"A compelling story set in 1969 against the background of the Apollo Moon missions and filled with sunshine, fireworks and pop music, Give Me Your Tomorrow is funny, romantic and moving. Maggie Johnson and her son Alfie arrive on the beautiful Greek island of Symos. She's aiming to save Alfie from an oppressive existence in their home city of Liverpool and to develop a holiday business in the fledgling tourism industry . A family tragedy has confined Nicos Karteras to a lonely life on the island. When Maggie rents his idyllic cottage Nico sees a possible opportunity for friendship and perhaps an end to his loneliness but a simple misunderstanding threatens to blow everything off course"

Now it's all done and dusted I'm getting ready to start the next one while I wait for the royalties to flood in.

Thursday, 28 August 2014

A Night In Ipswich And A Day In London

After watching Liverpool's disappointing defeat to an excellent Man City side on Monday night and needing something to cheer me up, I went with Marion on Tuesday to the wonderful Ipswich Film Theatre where you are always guaranteed a warm welcome. Sadly Joe, our film choice for the night, is not exactly the barrel of laughs that my upbeat nature thrives on. That's not to say it isn't a good film- it's an extremely good film but boy is it GRIM. 

Tye Sheridan plays Gary Jones the fifteen-year-old son of depraved and evil alcoholic drifter ,Wade. Despite his background, Gary is a kid with a work ethic and he is taken under the wing of ex-con gang master Joe played by Nicolas Cage and given the job of poisoning trees to clear a forest. The performances from Sheridan and Cage are central to the film and  even boozy, violent, whoring but honest Joe is a better role model for Gary than his irredeemable father. The levels of violence in the movie are, at times, extreme but the underlying theme is one of redemption and whilst Joe and Wade have passed the tipping point there remains hope for Gary to escape to a better future.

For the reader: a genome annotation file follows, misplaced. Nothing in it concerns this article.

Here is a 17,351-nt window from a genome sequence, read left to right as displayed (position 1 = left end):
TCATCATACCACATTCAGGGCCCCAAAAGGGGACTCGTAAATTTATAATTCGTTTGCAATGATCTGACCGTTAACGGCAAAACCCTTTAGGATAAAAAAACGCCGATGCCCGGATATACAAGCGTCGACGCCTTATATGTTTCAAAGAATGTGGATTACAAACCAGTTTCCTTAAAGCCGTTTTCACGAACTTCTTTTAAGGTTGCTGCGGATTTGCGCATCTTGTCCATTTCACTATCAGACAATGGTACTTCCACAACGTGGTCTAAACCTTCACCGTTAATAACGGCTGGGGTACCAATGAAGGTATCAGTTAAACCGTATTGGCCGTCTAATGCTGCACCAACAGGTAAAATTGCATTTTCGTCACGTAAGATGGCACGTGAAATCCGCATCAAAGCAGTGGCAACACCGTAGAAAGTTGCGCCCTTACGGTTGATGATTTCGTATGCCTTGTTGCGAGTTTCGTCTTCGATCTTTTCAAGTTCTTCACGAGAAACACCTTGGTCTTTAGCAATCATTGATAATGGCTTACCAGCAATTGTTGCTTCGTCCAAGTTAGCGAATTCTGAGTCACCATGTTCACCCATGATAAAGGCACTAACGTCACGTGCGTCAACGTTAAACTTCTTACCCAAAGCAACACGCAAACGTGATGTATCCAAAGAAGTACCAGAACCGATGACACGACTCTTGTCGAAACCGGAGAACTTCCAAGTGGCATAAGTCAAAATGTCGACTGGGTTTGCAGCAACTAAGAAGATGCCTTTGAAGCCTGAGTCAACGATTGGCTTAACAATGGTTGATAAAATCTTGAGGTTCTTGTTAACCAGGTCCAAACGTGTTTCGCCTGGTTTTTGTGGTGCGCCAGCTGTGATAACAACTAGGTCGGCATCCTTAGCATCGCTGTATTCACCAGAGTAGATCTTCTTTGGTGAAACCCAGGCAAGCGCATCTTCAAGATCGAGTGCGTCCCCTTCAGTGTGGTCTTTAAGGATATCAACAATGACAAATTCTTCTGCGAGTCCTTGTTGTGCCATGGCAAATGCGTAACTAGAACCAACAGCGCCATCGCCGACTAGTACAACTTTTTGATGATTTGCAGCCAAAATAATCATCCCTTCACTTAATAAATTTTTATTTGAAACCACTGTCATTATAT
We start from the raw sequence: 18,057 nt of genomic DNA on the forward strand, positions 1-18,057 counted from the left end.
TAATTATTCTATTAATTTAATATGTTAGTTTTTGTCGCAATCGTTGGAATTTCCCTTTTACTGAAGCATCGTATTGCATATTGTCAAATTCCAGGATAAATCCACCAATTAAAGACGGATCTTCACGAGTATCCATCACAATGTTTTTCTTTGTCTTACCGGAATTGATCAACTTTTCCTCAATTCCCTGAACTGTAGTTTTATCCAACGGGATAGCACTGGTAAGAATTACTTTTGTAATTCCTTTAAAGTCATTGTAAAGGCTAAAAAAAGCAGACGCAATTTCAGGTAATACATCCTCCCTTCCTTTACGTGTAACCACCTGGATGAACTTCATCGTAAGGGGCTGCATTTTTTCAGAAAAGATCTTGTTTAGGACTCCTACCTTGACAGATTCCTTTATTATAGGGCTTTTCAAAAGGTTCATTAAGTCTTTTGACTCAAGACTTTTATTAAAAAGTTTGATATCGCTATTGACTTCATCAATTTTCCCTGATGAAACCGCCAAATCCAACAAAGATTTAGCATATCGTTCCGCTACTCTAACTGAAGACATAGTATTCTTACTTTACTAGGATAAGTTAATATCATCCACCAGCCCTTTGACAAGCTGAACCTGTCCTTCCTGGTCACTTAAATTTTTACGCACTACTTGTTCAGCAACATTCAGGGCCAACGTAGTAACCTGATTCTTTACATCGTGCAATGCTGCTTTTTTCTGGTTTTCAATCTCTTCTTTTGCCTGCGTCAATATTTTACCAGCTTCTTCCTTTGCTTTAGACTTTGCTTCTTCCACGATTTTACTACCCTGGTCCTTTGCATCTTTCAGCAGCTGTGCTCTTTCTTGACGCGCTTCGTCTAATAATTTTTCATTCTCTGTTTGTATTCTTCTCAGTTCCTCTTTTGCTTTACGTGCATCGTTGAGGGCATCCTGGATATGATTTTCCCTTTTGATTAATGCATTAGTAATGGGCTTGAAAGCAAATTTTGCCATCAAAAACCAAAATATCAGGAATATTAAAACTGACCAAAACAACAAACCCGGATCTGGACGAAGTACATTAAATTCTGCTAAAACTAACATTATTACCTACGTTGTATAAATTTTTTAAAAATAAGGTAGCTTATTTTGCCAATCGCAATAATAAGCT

The performance of Gary Poulter as Gary's drifter father in this film was so convincing I wondered why I had not seen or heard of him before. It turns out that he really was a homeless man who sadly died shortly after the film was made.

Our choice of entertainment yesterday was a little more upbeat when we travelled to London to see Alan Ayckbourn's 1987 play A Small Family Business at The National Theatre. Having been involved in our own small family business I wondered if it would reflect our experiences in any way. But, apart from a few references to "the lads", Ayckbourn's furniture makers were a long way from Instanta. The play is almost (but not quite) a farce and opens with a very funny surprise party scene where we meet the family. From then the plot darkens as innocent and honest MD Jack discovers that his own scruples are not shared by his co-directors and their spouses. As in Joe, the underlying theme here is also one of redemption but in Ayckbourn's cynical view of entrepreneurship will Jack's incorruptibility prevail or will he jump aboard the gravy (or in this case spaghetti) train along with everyone else?

It was an entertaining afternoon. The suburban detached house set was brilliant, all of the cast were great and there were some very funny scenes but, like A Taste Of Honey which we also saw at The National a few moths ago, the play has not aged too well. Whilst it captures the culture of the tail end of Thatcherism brilliantly things have moved on.